Motivation is key. It’s all too easy to peek over the doona on a winter’s morn, feel the icicles forming on your nostrils, and decide, unsighted, that there’s a squall raging in which your mountain bike session would turn life-threatening. But if you know there’s a coach and 10 others waiting and cursing in the carpark for you to arrive, you’ll drag your sorry Skins-clad butt outta bed and down to that training session. And enjoy it.

The best thing about training in a group, apart from the camaraderie, is you pick up skills much quicker and your own dodgy techniques will be highlighted and corrected earlier. There aren’t too many pure adventure-racing training groups around (although they are popping up as the sport grows), but that shouldn’t stop you joining paddling, trail running, mountain biking and orienteering sessions, all of which have group representation in most major cities and many rural centres.
Many of the event companies that put on AR outings also run training and familiarisation days: “We get nearly as many people rocking up at our Anaconda famil days as to the events themselves,” says Rapid Ascent’s John Jacoby.
Melbourne: | |
Sydney: Noosa:
South East Qld:
Brisbane: and


There’s no need to go overboard with training, reckons experienced adventure racer, Alina McMaster, now a director of AROC, purveyors of the Paddy Pallin Adventure Race Series. “And don’t wait until you think you are fit enough before you enter an event. Just get out and do it – you’ll get better along the way and find out which areas you need to work on.”

Alina offers this sample weekly program as a good base training regime:
 • 1-2 x 10km paddles;
• 1-2 runs (1-2 hours);
• 1-2 mountain bike sessions (2 hours);
• 1 longer session of any discipline (eg mountain bike trip, hike – try to aim for about five hours).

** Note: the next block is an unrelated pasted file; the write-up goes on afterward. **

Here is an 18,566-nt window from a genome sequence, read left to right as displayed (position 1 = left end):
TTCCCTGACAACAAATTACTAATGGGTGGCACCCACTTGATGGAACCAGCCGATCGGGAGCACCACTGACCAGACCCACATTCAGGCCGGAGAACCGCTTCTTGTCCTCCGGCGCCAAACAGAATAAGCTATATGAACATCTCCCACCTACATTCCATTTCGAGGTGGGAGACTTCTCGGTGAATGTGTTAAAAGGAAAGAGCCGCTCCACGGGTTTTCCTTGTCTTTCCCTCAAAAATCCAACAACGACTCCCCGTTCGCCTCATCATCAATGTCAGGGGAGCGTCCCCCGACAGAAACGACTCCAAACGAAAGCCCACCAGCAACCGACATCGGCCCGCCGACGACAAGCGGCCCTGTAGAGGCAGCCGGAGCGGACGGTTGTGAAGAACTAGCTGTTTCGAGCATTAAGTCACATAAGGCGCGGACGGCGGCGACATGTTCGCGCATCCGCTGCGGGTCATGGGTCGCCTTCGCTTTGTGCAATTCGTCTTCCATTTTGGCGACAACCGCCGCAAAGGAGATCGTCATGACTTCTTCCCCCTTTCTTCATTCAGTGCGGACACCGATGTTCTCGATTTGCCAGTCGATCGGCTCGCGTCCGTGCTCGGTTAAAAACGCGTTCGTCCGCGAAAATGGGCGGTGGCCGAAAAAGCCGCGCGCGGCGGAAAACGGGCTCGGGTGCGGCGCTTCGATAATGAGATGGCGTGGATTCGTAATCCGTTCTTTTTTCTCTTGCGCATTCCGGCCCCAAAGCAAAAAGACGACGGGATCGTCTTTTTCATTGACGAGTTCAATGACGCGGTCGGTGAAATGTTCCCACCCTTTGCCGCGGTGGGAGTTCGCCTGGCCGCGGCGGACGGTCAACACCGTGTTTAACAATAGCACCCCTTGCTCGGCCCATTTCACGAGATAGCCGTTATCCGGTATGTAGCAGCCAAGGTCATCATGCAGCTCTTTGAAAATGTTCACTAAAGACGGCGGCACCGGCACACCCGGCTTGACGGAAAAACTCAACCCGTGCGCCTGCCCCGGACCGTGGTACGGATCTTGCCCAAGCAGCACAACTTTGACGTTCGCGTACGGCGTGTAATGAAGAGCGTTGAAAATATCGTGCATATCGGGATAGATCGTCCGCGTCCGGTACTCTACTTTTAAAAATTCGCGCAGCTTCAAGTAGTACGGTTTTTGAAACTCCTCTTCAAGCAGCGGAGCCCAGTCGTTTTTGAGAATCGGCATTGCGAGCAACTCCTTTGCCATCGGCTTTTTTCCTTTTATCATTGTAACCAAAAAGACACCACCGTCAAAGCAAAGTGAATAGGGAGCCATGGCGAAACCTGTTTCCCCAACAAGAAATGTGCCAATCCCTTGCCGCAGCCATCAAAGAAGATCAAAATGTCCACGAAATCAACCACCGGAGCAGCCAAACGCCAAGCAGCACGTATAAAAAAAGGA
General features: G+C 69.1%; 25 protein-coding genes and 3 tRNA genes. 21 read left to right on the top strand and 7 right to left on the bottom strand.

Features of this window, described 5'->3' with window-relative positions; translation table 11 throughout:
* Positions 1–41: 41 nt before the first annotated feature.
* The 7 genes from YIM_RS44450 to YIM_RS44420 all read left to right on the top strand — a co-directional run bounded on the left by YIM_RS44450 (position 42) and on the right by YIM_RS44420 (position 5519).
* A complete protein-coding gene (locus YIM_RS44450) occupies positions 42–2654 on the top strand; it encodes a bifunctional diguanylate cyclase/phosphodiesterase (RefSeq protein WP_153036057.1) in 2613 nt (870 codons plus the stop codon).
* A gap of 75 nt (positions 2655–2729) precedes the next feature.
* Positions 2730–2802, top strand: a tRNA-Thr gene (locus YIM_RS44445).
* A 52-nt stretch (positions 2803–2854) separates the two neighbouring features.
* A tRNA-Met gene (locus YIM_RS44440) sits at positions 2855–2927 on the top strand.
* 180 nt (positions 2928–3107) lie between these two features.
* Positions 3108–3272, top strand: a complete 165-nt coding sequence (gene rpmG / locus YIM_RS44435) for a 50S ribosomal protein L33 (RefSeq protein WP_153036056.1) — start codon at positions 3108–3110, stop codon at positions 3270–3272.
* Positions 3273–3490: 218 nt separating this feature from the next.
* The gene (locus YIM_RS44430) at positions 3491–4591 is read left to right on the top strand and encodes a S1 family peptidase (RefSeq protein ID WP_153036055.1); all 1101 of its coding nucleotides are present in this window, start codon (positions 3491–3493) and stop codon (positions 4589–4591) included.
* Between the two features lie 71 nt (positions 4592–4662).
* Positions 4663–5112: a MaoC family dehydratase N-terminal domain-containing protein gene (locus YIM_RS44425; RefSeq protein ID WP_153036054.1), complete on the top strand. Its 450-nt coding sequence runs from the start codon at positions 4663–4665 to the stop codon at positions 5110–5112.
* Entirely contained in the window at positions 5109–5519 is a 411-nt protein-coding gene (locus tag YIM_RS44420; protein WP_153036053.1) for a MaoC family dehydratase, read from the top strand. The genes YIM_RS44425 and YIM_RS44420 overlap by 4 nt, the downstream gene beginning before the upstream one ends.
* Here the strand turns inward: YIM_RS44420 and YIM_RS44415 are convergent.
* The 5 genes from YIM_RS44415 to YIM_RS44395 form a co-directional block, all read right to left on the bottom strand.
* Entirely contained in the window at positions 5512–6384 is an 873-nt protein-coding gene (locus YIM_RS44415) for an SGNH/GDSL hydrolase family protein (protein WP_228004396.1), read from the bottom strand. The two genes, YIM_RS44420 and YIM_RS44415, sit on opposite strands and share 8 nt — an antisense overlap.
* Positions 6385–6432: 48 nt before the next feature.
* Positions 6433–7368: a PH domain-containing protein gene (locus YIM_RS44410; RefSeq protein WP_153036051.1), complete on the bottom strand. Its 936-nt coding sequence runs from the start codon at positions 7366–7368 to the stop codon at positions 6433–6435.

• Make time the measuring stick, not distance.

Adds Jarad Kohlar: “You also need to train on terrain and in environments similar to race conditions. If you live in Melbourne, there’s no point riding up and down Beach Road or running a footpath around the Botanical Gardens – plan on getting into the hills, run some trails, mountain bike off road.”

Interacting with your gear is important, too: “Refine the art of getting food from your pack while continuing to run and look at a map,” says Jarad.
Sessions should be mixed in style, too, rather than all being drawn out slog fests.

“Those of you who abhor structure (a good sensibility to have in the world of AR) can take alternative inspiration from two-time winner of the XPD Expedition race, Damon Goerke: “There’s no need to have a structured training program. Intervals, skills and endurance will be naturally built in, just by getting out and using the appropriate terrain. Do some long bike rides and runs. Get out and paddle. Get a sea kayak (beg, borrow or steal) and have a go on the harbour or bay. Also, try paddling in choppy water to improve skills and confidence. Make your own adventures, go hiking, just go play!”
Structured or not, all experts agree that you have to at least be disciplined enough to actually get out there regularly.


Strength of will gets you through the darkest moments of any adventure race long after the body has given up. Fact. So, while in the shorter races fitness will come to the fore, in the longer races it will be your attitude and ability to suffer that determines your race outcome.